The Kirchners – first Néstor and then his wife, Cristina Fernández – have occupied Argentina’s Casa Rosada presidential palace since 2003. Could son Maximo, a rising political star, keep the family in power beyond 2016, when Cristina’s second term ends?
BUENOS AIRES – He cultivates a low profile, doesn't give interviews and never speaks in public. And yet Maximo Kirchner, 34, the eldest son of the Argentine president, is considered to be his mother's right-hand man. President Cristina Kirchner has admitted that Maximo "has always been her favorite," and her daughter, Florencia, 21, her late husband's favorite.
Since the death in 2010 of Néstor Kirchner, late husband of Cristina and president from 2003 to 2007, Maximo has appeared increasingly at Mrs. Kirchner's side, apparently filling the void left by his father, who governed in partnership with his wife. Though he has a larger build than his late father, Maximo has inherited Néstor Kirchner's gaze and casual dress sense, which contrasts with his mother's luxurious tastes.
Maximo first entered politics back in 2003, when he launched a youth movement to support the Kirchner government. The movement is called La Cámpora, after Hector Cámpora, a left-wing president elected in 1973. Cámpora was a supporter of Gen. Juan Domingo Perón, who had been exiled 18 years earlier. Campora resigned 49 days after being elected, clearing a path for Perón – upon returning from exile – to be elected with 62% of votes.
In the wake of Néstor Kirchner's death, La Cámpora mobilized hundreds of demonstrators, assuring his widow of their unconditional support. For her second term, Cristina Kirchner has placed her trust in this new generation: her cabinet chief, Juan Manuel Abal Medina, 43, is the nephew of one of the founders of Montoneros, the Peronist guerrilla group in the 60s and 70s. He is the son of one of Perón's closest representatives. The president's deputy ministers of the economy and justice also hail from the La Cámpora movement.
La Cámpora currently holds eight seats in the Chamber of Deputies, the lower house of the Argentine National Congress, and more than 20 seats in regional legislative councils. Many of the La Cámpora militants work for government ministries or head public companies, such as Aerolineas Argentinas, a state run airline. The support Kirchner has received from the next generation has provoked tensions with the Confederación General de Trabajo (CGT) trade union. Hugo Moyano, director of the CGT, called La Cámpora's members a bunch of "rich kids."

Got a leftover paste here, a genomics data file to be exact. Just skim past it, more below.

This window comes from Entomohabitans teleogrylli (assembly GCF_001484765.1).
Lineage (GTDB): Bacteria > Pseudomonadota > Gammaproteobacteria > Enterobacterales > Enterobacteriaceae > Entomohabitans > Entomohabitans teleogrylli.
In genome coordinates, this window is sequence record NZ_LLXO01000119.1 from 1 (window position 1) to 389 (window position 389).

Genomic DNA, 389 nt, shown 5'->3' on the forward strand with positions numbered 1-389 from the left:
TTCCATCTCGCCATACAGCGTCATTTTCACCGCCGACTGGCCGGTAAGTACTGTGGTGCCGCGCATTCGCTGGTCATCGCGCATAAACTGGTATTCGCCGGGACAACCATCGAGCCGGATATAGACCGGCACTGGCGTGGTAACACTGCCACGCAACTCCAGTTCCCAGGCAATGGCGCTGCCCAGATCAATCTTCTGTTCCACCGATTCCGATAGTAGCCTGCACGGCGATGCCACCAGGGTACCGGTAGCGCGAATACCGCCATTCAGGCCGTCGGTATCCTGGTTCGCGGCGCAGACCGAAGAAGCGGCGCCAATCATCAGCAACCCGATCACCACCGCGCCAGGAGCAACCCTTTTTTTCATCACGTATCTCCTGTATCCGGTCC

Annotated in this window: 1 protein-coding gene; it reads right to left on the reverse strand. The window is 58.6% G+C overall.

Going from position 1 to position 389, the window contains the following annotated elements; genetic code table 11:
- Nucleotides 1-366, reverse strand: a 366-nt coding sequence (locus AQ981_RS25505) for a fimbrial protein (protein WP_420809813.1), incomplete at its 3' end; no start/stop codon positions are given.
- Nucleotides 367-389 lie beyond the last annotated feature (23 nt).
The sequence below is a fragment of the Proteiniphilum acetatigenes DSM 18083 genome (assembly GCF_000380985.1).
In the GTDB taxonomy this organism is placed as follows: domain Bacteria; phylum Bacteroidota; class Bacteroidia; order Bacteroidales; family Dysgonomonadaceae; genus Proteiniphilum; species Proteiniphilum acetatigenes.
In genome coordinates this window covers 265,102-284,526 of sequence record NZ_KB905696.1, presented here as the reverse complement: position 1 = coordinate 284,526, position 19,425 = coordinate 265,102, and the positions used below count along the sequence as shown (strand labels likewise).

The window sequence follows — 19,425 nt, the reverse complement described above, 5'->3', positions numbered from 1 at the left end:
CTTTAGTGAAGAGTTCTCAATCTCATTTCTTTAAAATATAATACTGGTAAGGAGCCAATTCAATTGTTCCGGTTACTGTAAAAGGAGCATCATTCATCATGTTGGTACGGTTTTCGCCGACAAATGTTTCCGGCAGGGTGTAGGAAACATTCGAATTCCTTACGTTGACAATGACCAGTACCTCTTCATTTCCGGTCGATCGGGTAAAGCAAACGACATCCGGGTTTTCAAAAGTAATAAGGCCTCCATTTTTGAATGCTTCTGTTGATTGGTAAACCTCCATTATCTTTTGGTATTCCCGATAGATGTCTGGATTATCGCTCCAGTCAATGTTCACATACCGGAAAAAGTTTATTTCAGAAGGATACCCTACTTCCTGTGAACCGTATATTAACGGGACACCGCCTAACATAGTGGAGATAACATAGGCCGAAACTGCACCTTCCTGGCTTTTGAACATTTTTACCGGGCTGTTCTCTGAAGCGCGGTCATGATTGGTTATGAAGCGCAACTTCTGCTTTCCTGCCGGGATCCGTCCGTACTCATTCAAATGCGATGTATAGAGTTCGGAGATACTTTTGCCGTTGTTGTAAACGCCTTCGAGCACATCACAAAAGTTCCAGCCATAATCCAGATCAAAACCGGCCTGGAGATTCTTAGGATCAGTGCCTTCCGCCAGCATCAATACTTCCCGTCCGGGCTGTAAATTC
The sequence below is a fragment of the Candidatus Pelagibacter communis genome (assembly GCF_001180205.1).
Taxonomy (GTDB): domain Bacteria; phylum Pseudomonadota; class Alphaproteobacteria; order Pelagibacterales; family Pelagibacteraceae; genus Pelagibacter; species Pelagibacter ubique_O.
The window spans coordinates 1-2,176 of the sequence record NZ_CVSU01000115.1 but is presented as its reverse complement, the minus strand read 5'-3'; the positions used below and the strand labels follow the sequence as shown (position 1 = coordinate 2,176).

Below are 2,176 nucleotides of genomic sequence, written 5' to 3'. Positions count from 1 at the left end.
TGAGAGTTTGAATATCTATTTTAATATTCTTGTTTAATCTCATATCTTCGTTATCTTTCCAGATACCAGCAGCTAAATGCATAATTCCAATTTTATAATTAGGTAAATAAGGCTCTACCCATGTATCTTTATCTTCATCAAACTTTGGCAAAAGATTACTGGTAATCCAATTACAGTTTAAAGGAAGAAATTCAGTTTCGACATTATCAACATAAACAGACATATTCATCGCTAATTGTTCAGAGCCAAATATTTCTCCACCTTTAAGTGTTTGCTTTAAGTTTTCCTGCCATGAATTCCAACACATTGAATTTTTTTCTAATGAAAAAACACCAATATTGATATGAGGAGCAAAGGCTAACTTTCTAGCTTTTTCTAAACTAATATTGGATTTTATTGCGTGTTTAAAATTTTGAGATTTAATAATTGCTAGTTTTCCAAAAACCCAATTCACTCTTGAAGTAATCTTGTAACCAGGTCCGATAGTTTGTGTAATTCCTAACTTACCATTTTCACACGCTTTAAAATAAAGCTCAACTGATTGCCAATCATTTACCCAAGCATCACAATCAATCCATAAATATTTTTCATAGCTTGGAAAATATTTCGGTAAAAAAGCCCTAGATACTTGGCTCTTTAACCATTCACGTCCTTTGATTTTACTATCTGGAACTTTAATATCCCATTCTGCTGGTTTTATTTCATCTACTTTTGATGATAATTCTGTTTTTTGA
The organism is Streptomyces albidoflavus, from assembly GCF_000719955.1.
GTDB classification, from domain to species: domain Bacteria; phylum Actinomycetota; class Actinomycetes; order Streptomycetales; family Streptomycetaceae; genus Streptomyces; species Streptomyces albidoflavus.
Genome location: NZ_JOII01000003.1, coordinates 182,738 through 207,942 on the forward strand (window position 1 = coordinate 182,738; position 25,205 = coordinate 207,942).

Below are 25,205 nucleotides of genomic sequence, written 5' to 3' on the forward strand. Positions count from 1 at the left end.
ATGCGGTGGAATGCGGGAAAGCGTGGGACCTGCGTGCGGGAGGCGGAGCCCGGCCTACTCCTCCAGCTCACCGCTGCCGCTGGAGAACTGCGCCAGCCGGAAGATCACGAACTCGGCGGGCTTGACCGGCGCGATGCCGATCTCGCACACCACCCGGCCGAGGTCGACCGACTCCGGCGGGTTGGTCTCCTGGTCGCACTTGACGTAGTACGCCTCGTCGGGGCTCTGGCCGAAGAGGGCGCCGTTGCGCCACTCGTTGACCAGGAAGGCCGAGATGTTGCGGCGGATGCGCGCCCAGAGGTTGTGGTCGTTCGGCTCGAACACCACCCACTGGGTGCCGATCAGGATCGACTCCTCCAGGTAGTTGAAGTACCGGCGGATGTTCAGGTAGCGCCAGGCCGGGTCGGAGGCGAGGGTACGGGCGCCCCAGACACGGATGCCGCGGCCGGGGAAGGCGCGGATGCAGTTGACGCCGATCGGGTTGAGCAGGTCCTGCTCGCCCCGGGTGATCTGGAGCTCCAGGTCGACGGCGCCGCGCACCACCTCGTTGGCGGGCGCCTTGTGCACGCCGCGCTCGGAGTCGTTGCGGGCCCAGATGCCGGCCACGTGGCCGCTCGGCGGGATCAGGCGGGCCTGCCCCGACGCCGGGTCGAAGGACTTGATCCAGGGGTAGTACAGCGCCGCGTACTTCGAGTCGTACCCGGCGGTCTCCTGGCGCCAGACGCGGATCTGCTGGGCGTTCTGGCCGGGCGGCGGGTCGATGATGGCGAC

"A smart kid"
Anibal Fernandez, senator and ex-cabinet chief for the Kirchners, brushes off the idea that Maximo enjoys "growing influence" in public affairs, describing him instead as "a smart kid, an activist who has earned the right to give his opinion and who is in charge of a movement that includes lots of remarkable politicians."
After abandoning his law studies, Maximo settled in Río Gallegos, the capital of the Santa Cruz region in the south of Argentina and his father's home town. From there he administers the family fortune. He travels to Buenos Aires regularly to meet with Cristina's inner circle of advisors, and continues to oversee the running of La Cámpora from behind the scenes.
Rumors suggest he doesn't have a good relationship with the vice-president, Amado Boudou. Maximo's hermit-esque nature clashes with the joviality of this ex-minister of the economy. Boudou, 50, is of French descent and was quite conservative in his youth, but now likes to give the impression he's a rocker: playing the guitar in meetings and riding a Harley Davidson.
Recently, Boudou had to assume a far more hands-on role, replacing the president while she recovered from a Jan. 4 thyroid operation. In late December Cristina Kirchner was mistakenly diagnosed with cancer. She resumed her position earlier this week.
The Argentine Constitution prevents Cristina Kirchner, who was reelected last October, from setting her sights on a third consecutive term. Argentina's next presidential election is set for 2015. Some in the media, however, are already speculating about the possibility that Maximo could run in the 2013 general elections, using this as a springboard to the presidency. Only time will tell whether Argentines really do like to keep everything in the family.
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